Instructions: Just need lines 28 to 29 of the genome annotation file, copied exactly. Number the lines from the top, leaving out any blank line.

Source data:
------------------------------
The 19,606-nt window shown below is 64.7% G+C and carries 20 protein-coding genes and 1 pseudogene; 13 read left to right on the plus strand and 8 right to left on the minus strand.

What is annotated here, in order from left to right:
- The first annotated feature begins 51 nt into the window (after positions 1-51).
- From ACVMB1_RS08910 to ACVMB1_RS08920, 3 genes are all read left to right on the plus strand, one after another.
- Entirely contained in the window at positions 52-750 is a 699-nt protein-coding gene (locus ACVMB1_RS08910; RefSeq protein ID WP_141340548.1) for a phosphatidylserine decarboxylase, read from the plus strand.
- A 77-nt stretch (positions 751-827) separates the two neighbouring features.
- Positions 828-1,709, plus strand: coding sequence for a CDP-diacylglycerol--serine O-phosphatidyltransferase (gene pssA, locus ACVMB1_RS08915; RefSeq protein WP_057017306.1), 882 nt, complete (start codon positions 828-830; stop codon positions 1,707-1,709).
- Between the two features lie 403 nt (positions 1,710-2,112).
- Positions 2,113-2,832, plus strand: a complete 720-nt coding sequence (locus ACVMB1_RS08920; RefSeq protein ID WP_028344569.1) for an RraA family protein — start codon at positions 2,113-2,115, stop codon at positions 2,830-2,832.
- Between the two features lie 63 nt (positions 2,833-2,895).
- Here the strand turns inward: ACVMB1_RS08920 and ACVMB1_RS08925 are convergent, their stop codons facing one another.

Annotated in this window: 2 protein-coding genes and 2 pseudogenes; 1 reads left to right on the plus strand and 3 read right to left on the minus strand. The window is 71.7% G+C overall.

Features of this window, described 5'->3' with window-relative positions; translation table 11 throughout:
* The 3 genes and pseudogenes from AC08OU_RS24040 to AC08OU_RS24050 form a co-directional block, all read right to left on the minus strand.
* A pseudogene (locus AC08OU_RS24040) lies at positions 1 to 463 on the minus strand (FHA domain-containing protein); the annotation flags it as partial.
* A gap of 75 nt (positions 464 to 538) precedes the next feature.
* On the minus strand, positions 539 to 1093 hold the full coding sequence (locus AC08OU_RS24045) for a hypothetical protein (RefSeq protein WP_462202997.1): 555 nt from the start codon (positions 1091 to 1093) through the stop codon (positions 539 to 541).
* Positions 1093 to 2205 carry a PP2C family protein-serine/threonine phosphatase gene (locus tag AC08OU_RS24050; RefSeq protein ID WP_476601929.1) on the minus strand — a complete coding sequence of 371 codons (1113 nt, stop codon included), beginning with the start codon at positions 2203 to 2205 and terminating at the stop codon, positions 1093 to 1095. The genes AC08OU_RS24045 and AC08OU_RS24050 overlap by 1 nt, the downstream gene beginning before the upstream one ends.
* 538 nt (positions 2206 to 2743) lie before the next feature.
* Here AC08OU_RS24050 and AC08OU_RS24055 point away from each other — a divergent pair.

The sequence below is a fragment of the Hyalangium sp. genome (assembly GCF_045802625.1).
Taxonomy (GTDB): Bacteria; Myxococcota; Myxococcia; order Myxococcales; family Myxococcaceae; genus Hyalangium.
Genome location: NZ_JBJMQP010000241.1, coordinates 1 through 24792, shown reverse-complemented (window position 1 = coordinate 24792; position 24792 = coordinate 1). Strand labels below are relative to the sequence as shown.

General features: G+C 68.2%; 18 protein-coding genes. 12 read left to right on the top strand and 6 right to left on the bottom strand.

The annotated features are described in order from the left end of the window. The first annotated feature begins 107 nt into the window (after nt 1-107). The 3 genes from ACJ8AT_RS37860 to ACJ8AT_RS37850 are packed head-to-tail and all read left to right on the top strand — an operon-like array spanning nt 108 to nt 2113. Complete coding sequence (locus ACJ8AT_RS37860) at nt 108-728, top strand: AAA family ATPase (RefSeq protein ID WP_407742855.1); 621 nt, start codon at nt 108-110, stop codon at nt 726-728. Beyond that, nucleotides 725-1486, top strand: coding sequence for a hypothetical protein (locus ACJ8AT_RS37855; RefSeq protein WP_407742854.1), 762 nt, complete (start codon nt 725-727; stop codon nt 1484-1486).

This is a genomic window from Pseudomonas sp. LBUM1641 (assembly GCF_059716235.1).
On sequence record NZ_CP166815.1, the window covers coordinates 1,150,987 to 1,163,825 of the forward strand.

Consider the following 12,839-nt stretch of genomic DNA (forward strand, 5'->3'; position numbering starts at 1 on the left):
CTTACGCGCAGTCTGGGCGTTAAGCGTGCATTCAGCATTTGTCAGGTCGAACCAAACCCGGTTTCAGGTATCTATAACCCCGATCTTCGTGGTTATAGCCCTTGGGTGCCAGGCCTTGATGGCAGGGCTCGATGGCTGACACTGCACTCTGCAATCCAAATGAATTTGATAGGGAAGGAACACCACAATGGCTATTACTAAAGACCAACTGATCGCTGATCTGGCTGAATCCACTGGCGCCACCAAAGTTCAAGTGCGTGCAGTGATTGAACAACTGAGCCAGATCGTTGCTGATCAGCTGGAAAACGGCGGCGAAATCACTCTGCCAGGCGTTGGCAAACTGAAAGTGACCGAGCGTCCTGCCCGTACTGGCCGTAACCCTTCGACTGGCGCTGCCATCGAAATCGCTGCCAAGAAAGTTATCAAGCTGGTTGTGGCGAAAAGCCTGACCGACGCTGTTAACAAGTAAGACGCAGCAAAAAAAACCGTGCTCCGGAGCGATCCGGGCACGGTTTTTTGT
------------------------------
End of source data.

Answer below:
Consider the following 12,839-nt stretch of genomic DNA (forward strand, 5'->3'; position numbering starts at 1 on the left):
CTTACGCGCAGTCTGGGCGTTAAGCGTGCATTCAGCATTTGTCAGGTCGAACCAAACCCGGTTTCAGGTATCTATAACCCCGATCTTCGTGGTTATAGCCCTTGGGTGCCAGGCCTTGATGGCAGGGCTCGATGGCTGACACTGCACTCTGCAATCCAAATGAATTTGATAGGGAAGGAACACCACAATGGCTATTACTAAAGACCAACTGATCGCTGATCTGGCTGAATCCACTGGCGCCACCAAAGTTCAAGTGCGTGCAGTGATTGAACAACTGAGCCAGATCGTTGCTGATCAGCTGGAAAACGGCGGCGAAATCACTCTGCCAGGCGTTGGCAAACTGAAAGTGACCGAGCGTCCTGCCCGTACTGGCCGTAACCCTTCGACTGGCGCTGCCATCGAAATCGCTGCCAAGAAAGTTATCAAGCTGGTTGTGGCGAAAAGCCTGACCGACGCTGTTAACAAGTAAGACGCAGCAAAAAAAACCGTGCTCCGGAGCGATCCGGGCACGGTTTTTTGT